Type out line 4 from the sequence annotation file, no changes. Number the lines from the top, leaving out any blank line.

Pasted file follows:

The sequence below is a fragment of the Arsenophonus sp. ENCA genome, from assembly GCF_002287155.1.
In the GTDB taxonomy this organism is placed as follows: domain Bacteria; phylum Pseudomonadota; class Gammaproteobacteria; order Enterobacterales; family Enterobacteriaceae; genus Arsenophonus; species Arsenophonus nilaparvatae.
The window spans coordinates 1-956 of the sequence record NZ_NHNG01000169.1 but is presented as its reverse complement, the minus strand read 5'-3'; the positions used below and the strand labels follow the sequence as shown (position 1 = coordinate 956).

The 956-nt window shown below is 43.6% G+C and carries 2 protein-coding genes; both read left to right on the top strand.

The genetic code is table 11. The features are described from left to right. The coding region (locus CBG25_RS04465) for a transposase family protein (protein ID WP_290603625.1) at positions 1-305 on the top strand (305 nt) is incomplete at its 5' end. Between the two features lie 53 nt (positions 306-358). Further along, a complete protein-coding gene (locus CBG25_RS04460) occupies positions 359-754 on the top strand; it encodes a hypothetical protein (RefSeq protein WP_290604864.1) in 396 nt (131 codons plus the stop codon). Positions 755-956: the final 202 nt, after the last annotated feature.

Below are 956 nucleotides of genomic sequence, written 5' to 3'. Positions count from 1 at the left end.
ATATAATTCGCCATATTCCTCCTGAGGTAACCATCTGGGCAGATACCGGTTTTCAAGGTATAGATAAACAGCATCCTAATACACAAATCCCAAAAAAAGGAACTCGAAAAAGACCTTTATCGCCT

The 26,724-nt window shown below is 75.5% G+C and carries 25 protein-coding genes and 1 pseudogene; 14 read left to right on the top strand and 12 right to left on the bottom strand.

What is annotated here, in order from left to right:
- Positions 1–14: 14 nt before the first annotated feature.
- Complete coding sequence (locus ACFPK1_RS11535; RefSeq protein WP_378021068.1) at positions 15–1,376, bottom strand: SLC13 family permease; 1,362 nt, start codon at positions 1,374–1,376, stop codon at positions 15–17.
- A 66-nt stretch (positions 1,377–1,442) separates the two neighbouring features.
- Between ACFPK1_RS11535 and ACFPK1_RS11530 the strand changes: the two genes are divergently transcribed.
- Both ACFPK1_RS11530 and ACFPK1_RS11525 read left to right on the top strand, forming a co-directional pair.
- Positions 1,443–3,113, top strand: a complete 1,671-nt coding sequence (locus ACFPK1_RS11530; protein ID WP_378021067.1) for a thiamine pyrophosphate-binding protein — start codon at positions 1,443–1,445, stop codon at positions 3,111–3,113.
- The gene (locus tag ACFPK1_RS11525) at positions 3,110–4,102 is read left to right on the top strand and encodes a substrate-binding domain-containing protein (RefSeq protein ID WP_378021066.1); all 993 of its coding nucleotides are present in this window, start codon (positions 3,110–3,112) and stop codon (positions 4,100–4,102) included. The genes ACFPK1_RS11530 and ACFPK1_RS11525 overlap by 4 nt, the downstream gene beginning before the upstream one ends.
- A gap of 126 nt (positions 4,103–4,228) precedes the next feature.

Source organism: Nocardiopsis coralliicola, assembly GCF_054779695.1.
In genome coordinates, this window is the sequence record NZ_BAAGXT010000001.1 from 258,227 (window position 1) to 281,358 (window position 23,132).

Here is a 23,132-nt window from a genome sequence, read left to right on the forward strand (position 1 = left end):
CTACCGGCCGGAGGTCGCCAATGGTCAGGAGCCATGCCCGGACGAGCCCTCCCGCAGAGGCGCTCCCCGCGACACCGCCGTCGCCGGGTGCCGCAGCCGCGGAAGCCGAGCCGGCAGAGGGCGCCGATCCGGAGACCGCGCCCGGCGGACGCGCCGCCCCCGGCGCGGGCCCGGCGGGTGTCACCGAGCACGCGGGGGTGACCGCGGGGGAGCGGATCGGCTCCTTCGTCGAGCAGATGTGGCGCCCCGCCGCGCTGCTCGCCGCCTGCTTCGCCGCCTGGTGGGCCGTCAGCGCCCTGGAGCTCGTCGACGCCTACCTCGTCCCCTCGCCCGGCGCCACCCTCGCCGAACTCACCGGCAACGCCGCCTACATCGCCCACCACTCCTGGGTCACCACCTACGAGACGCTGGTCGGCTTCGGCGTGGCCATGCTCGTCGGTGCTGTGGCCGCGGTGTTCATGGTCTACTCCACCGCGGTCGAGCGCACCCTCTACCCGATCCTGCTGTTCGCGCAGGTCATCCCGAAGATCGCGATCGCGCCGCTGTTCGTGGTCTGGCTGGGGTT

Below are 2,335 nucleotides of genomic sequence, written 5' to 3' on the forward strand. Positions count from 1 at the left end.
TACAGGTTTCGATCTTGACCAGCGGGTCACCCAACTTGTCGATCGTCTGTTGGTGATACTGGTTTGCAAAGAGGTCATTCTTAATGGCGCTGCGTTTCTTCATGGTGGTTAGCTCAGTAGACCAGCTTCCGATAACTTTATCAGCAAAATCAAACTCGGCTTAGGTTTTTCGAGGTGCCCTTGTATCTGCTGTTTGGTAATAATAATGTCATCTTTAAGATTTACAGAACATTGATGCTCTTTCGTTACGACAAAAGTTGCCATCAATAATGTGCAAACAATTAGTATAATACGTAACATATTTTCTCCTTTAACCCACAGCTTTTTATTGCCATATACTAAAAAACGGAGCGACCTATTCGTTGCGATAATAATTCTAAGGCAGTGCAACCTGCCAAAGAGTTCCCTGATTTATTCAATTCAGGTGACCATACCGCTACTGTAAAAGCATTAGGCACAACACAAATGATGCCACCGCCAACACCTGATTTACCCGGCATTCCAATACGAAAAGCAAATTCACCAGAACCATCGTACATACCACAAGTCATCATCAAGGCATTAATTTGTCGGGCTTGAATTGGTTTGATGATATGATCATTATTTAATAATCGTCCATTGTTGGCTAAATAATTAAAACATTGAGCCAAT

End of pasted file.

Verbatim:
The 956-nt window shown below is 43.6% G+C and carries 2 protein-coding genes; both read left to right on the top strand.